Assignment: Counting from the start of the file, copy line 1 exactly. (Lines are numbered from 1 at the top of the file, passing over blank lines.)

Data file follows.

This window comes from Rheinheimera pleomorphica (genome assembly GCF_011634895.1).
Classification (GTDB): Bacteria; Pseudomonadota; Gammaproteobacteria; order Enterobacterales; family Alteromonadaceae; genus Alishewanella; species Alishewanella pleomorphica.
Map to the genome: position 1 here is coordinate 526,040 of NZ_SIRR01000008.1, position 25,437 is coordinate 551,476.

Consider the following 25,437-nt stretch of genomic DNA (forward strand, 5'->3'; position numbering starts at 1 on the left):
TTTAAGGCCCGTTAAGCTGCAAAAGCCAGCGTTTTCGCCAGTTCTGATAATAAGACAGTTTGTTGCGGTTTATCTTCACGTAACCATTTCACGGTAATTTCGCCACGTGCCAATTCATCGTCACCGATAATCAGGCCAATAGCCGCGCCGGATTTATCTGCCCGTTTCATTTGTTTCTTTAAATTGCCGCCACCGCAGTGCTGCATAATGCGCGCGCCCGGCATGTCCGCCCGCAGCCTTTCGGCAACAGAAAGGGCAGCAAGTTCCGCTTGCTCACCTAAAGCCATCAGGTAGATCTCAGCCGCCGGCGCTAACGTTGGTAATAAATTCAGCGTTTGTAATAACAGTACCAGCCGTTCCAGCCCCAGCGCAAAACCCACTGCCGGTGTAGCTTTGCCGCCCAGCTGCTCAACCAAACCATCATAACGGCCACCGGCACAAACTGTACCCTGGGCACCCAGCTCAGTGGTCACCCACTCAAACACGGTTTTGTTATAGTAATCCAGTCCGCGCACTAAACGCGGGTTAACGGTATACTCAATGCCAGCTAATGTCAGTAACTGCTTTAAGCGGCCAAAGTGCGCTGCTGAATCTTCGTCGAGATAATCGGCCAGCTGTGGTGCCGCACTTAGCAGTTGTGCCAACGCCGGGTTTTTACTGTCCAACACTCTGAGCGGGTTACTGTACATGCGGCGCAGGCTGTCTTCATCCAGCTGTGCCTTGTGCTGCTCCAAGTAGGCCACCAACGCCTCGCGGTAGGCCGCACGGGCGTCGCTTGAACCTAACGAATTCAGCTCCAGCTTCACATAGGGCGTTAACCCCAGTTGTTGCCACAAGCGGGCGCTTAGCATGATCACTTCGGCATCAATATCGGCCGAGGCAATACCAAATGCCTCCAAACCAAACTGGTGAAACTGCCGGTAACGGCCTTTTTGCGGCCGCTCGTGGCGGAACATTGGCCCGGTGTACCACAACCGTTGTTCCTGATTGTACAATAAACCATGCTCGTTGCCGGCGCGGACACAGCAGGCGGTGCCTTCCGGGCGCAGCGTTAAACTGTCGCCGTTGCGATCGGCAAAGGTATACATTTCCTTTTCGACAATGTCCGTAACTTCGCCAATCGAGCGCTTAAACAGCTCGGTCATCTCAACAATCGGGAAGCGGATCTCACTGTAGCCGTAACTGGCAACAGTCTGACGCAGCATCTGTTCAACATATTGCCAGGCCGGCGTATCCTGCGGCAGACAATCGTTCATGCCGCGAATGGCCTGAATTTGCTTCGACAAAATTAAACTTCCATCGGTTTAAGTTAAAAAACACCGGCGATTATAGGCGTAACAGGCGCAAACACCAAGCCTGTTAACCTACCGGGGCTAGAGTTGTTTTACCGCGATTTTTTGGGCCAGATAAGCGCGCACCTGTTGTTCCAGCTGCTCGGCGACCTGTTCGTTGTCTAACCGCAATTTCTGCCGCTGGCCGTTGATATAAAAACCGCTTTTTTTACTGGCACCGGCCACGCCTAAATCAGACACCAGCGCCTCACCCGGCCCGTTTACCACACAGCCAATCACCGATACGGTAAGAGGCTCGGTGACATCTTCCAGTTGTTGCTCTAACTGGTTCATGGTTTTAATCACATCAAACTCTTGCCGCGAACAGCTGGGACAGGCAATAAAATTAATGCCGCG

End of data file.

This window comes from Rheinheimera pleomorphica (genome assembly GCF_011634895.1).